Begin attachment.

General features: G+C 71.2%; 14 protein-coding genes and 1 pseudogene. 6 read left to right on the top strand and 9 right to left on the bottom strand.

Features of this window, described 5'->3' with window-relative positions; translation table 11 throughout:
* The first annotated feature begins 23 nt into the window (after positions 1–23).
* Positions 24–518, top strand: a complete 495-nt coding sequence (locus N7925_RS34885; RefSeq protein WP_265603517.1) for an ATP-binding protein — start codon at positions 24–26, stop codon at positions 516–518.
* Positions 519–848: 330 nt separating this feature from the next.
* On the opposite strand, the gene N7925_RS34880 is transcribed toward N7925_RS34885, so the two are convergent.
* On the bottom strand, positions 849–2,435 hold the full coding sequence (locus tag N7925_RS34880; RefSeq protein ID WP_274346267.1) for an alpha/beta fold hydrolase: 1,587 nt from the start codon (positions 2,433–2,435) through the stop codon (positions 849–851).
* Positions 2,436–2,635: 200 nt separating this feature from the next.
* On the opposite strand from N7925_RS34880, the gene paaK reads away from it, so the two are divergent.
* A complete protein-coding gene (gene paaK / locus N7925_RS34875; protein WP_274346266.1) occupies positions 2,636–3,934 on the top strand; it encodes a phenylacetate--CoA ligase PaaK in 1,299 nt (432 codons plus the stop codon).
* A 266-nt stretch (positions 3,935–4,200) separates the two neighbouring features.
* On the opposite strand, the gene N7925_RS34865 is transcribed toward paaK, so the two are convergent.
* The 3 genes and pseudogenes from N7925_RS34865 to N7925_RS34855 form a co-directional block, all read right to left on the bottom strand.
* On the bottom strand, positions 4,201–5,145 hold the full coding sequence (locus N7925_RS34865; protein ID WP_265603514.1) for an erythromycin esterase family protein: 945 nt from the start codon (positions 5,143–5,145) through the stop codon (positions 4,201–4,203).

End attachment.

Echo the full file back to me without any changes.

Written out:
General features: G+C 71.2%; 14 protein-coding genes and 1 pseudogene. 6 read left to right on the top strand and 9 right to left on the bottom strand.

Features of this window, described 5'->3' with window-relative positions; translation table 11 throughout:
* The first annotated feature begins 23 nt into the window (after positions 1–23).
* Positions 24–518, top strand: a complete 495-nt coding sequence (locus N7925_RS34885; RefSeq protein WP_265603517.1) for an ATP-binding protein — start codon at positions 24–26, stop codon at positions 516–518.
* Positions 519–848: 330 nt separating this feature from the next.
* On the opposite strand, the gene N7925_RS34880 is transcribed toward N7925_RS34885, so the two are convergent.
* On the bottom strand, positions 849–2,435 hold the full coding sequence (locus tag N7925_RS34880; RefSeq protein ID WP_274346267.1) for an alpha/beta fold hydrolase: 1,587 nt from the start codon (positions 2,433–2,435) through the stop codon (positions 849–851).
* Positions 2,436–2,635: 200 nt separating this feature from the next.
* On the opposite strand from N7925_RS34880, the gene paaK reads away from it, so the two are divergent.
* A complete protein-coding gene (gene paaK / locus N7925_RS34875; protein WP_274346266.1) occupies positions 2,636–3,934 on the top strand; it encodes a phenylacetate--CoA ligase PaaK in 1,299 nt (432 codons plus the stop codon).
* A 266-nt stretch (positions 3,935–4,200) separates the two neighbouring features.
* On the opposite strand, the gene N7925_RS34865 is transcribed toward paaK, so the two are convergent.
* The 3 genes and pseudogenes from N7925_RS34865 to N7925_RS34855 form a co-directional block, all read right to left on the bottom strand.
* On the bottom strand, positions 4,201–5,145 hold the full coding sequence (locus N7925_RS34865; protein ID WP_265603514.1) for an erythromycin esterase family protein: 945 nt from the start codon (positions 5,143–5,145) through the stop codon (positions 4,201–4,203).